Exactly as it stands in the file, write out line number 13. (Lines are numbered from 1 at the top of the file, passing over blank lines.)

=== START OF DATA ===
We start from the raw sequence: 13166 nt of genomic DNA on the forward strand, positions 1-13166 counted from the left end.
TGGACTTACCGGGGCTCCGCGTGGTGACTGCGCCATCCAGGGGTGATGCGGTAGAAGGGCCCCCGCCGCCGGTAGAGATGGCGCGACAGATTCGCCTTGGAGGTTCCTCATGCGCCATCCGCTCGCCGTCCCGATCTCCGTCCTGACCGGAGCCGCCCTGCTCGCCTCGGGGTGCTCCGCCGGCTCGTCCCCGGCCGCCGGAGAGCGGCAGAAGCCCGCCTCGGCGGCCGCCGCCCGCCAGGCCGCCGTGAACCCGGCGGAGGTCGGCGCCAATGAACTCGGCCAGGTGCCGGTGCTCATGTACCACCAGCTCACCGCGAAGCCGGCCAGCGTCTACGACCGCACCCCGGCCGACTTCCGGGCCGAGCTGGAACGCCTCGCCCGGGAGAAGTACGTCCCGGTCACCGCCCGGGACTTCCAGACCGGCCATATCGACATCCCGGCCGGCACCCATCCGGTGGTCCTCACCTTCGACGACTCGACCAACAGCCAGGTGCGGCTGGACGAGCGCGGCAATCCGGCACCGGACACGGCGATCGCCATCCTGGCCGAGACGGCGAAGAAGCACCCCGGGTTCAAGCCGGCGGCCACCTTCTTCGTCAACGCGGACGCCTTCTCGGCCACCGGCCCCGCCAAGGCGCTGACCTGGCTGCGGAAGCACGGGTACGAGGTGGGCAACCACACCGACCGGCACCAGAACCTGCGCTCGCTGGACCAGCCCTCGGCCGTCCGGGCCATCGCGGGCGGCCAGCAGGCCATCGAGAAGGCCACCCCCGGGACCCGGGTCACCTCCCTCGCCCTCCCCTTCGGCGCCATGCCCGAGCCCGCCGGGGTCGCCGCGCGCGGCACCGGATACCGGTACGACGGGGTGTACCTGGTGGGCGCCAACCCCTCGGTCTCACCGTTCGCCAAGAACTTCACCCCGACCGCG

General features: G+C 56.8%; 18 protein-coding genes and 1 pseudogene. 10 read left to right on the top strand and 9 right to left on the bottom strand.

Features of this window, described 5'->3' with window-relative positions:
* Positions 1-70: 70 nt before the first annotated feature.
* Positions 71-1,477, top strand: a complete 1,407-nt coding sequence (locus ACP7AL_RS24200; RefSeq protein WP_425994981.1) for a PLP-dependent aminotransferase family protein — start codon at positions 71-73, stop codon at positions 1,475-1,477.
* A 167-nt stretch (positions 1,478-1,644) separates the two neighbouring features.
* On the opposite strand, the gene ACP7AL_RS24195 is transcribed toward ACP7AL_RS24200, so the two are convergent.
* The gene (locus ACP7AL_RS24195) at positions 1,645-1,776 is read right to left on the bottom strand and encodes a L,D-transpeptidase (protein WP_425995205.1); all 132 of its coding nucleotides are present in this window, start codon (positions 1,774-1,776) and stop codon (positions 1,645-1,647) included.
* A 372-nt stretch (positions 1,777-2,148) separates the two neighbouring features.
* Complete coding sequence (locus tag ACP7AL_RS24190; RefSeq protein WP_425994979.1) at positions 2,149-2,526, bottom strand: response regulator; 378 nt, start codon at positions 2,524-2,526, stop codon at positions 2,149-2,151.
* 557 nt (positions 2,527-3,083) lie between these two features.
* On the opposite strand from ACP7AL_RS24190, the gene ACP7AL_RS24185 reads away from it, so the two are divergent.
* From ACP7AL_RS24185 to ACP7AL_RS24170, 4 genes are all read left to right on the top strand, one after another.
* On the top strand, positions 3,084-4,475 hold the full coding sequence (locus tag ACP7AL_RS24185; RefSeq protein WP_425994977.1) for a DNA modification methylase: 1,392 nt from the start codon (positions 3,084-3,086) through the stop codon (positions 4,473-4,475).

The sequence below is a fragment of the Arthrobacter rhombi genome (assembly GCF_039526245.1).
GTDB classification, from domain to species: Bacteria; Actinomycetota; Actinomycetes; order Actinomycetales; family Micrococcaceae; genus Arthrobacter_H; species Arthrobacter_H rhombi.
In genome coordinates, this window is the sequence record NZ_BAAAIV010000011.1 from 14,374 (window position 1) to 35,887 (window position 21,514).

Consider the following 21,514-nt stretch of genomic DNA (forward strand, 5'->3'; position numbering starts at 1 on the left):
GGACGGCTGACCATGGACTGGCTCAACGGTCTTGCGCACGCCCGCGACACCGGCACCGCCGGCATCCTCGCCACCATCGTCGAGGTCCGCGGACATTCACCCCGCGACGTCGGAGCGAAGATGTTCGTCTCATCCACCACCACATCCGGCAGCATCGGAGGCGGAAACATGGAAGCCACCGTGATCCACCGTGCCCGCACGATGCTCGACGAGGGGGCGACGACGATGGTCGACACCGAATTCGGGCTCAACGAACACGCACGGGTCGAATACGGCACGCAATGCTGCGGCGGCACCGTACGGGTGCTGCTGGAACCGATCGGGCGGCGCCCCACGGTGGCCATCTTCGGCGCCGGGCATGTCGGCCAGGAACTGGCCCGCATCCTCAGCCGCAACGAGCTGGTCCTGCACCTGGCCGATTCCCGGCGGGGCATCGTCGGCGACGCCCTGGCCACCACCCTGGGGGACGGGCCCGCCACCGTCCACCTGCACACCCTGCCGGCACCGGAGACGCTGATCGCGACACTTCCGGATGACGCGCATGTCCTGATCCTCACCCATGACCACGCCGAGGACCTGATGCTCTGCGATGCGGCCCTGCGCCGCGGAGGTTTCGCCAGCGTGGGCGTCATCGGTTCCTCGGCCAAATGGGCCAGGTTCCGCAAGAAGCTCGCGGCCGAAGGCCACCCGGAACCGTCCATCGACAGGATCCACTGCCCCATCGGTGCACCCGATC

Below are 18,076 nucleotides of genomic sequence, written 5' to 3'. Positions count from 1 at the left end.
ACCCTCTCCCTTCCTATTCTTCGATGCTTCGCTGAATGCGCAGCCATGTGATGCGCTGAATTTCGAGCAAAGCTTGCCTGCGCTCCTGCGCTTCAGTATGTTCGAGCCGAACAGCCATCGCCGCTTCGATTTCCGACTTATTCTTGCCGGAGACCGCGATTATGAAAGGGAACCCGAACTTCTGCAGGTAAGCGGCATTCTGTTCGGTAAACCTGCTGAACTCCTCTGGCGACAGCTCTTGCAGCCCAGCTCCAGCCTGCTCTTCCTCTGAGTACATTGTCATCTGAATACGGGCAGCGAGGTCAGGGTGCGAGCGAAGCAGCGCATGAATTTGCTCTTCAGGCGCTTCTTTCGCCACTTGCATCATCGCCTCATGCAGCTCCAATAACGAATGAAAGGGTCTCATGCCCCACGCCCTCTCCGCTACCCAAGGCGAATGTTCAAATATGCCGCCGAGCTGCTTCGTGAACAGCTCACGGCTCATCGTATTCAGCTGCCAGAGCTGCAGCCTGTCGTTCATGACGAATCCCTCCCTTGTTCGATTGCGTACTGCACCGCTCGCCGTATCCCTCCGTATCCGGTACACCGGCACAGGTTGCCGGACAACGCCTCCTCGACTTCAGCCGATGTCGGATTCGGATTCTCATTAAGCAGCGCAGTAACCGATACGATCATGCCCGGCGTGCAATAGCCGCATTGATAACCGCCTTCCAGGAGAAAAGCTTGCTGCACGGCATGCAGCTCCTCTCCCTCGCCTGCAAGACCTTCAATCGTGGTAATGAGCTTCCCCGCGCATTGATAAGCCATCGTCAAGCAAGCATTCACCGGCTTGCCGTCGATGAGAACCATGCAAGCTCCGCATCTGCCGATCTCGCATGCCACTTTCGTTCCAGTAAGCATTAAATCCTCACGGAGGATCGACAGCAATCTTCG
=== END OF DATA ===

* On the opposite strand from ACP7AL_RS24190, the gene ACP7AL_RS24185 reads away from it, so the two are divergent.